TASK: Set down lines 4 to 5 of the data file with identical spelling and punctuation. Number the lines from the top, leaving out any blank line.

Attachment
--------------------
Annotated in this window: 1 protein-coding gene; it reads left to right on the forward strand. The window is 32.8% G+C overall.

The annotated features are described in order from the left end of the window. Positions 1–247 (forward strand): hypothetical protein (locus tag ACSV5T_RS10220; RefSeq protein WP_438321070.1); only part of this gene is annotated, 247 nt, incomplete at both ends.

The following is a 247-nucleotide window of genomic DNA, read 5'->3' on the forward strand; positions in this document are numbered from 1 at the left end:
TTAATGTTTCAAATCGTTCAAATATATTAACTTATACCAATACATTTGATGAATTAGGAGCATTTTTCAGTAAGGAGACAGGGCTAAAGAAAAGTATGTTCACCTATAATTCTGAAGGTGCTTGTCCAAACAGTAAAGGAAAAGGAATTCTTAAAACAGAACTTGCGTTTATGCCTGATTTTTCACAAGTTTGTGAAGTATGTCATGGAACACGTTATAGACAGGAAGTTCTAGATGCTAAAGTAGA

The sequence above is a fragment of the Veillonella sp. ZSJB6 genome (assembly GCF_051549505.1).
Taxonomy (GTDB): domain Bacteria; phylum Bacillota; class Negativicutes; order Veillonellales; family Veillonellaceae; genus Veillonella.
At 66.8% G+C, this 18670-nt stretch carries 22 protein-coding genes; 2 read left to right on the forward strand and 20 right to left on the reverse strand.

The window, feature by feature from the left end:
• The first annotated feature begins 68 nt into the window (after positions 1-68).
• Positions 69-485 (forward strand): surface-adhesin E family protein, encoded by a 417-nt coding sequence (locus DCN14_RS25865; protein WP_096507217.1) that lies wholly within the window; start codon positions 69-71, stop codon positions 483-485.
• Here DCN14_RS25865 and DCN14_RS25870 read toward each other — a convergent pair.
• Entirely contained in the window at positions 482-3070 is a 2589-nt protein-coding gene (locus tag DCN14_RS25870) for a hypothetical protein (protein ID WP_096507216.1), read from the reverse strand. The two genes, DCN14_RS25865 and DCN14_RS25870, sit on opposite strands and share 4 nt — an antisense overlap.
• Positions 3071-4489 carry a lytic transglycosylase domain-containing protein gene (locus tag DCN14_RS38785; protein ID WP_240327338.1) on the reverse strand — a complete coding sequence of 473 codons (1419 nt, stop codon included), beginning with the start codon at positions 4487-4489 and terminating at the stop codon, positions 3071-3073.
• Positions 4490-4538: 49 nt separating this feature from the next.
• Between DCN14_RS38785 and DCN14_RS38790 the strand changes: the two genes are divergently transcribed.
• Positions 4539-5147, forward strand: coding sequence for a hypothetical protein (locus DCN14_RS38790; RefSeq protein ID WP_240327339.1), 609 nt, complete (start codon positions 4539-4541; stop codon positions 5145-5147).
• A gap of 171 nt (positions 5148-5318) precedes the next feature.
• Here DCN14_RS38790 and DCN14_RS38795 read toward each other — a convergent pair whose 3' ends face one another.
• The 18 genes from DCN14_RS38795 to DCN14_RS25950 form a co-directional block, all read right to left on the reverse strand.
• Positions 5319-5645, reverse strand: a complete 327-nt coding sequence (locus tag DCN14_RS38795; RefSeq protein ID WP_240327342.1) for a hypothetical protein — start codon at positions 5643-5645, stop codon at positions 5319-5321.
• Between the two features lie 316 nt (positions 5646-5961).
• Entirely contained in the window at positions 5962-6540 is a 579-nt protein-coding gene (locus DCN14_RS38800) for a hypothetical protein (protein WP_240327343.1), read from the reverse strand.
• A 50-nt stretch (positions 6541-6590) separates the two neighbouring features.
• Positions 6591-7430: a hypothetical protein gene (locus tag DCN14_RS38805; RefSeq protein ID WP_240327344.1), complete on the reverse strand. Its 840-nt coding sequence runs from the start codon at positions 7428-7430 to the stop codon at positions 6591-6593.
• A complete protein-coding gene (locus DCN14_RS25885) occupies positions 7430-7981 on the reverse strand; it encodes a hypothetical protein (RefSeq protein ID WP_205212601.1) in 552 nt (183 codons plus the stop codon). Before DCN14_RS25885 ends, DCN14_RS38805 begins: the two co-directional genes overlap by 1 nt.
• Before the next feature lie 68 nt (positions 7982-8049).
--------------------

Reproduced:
TTAATGTTTCAAATCGTTCAAATATATTAACTTATACCAATACATTTGATGAATTAGGAGCATTTTTCAGTAAGGAGACAGGGCTAAAGAAAAGTATGTTCACCTATAATTCTGAAGGTGCTTGTCCAAACAGTAAAGGAAAAGGAATTCTTAAAACAGAACTTGCGTTTATGCCTGATTTTTCACAAGTTTGTGAAGTATGTCATGGAACACGTTATAGACAGGAAGTTCTAGATGCTAAAGTAGA

The sequence above is a fragment of the Veillonella sp. ZSJB6 genome (assembly GCF_051549505.1).